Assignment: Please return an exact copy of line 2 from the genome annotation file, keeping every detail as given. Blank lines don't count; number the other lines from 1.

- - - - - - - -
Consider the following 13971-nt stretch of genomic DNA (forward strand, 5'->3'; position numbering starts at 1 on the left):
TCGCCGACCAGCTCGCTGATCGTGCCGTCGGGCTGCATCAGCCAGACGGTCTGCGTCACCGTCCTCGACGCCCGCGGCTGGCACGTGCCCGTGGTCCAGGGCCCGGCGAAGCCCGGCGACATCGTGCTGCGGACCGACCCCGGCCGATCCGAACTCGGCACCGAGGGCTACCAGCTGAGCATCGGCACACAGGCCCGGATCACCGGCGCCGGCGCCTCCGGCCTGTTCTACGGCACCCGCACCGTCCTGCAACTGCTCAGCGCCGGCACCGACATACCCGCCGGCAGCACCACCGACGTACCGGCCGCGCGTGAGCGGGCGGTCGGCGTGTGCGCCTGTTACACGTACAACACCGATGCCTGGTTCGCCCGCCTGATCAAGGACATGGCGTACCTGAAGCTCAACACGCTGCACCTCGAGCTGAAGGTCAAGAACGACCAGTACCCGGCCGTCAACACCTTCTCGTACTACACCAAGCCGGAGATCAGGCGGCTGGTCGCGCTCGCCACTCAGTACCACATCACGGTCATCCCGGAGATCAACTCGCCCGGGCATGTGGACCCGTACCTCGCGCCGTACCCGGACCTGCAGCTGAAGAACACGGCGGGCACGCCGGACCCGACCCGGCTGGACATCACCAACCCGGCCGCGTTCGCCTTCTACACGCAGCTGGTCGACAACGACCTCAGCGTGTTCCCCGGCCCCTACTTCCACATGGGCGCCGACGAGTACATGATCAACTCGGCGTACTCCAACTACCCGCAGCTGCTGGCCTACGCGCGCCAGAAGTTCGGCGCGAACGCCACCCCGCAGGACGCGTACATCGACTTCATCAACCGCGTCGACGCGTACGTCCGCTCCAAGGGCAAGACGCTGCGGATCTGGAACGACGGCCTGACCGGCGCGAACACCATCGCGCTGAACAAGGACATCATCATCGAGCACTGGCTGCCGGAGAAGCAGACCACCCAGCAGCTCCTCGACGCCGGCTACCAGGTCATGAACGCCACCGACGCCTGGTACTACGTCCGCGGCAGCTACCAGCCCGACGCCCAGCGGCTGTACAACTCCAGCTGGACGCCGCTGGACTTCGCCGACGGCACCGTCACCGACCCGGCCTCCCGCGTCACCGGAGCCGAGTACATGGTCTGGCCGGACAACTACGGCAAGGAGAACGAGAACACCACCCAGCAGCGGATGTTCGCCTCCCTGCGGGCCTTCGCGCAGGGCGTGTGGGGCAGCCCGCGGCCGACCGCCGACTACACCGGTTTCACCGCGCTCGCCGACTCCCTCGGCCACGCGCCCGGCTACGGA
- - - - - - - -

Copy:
TCGCCGACCAGCTCGCTGATCGTGCCGTCGGGCTGCATCAGCCAGACGGTCTGCGTCACCGTCCTCGACGCCCGCGGCTGGCACGTGCCCGTGGTCCAGGGCCCGGCGAAGCCCGGCGACATCGTGCTGCGGACCGACCCCGGCCGATCCGAACTCGGCACCGAGGGCTACCAGCTGAGCATCGGCACACAGGCCCGGATCACCGGCGCCGGCGCCTCCGGCCTGTTCTACGGCACCCGCACCGTCCTGCAACTGCTCAGCGCCGGCACCGACATACCCGCCGGCAGCACCACCGACGTACCGGCCGCGCGTGAGCGGGCGGTCGGCGTGTGCGCCTGTTACACGTACAACACCGATGCCTGGTTCGCCCGCCTGATCAAGGACATGGCGTACCTGAAGCTCAACACGCTGCACCTCGAGCTGAAGGTCAAGAACGACCAGTACCCGGCCGTCAACACCTTCTCGTACTACACCAAGCCGGAGATCAGGCGGCTGGTCGCGCTCGCCACTCAGTACCACATCACGGTCATCCCGGAGATCAACTCGCCCGGGCATGTGGACCCGTACCTCGCGCCGTACCCGGACCTGCAGCTGAAGAACACGGCGGGCACGCCGGACCCGACCCGGCTGGACATCACCAACCCGGCCGCGTTCGCCTTCTACACGCAGCTGGTCGACAACGACCTCAGCGTGTTCCCCGGCCCCTACTTCCACATGGGCGCCGACGAGTACATGATCAACTCGGCGTACTCCAACTACCCGCAGCTGCTGGCCTACGCGCGCCAGAAGTTCGGCGCGAACGCCACCCCGCAGGACGCGTACATCGACTTCATCAACCGCGTCGACGCGTACGTCCGCTCCAAGGGCAAGACGCTGCGGATCTGGAACGACGGCCTGACCGGCGCGAACACCATCGCGCTGAACAAGGACATCATCATCGAGCACTGGCTGCCGGAGAAGCAGACCACCCAGCAGCTCCTCGACGCCGGCTACCAGGTCATGAACGCCACCGACGCCTGGTACTACGTCCGCGGCAGCTACCAGCCCGACGCCCAGCGGCTGTACAACTCCAGCTGGACGCCGCTGGACTTCGCCGACGGCACCGTCACCGACCCGGCCTCCCGCGTCACCGGAGCCGAGTACATGGTCTGGCCGGACAACTACGGCAAGGAGAACGAGAACACCACCCAGCAGCGGATGTTCGCCTCCCTGCGGGCCTTCGCGCAGGGCGTGTGGGGCAGCCCGCGGCCGACCGCCGACTACACCGGTTTCACCGCGCTCGCCGACTCCCTCGGCCACGCGCCCGGCTACGGA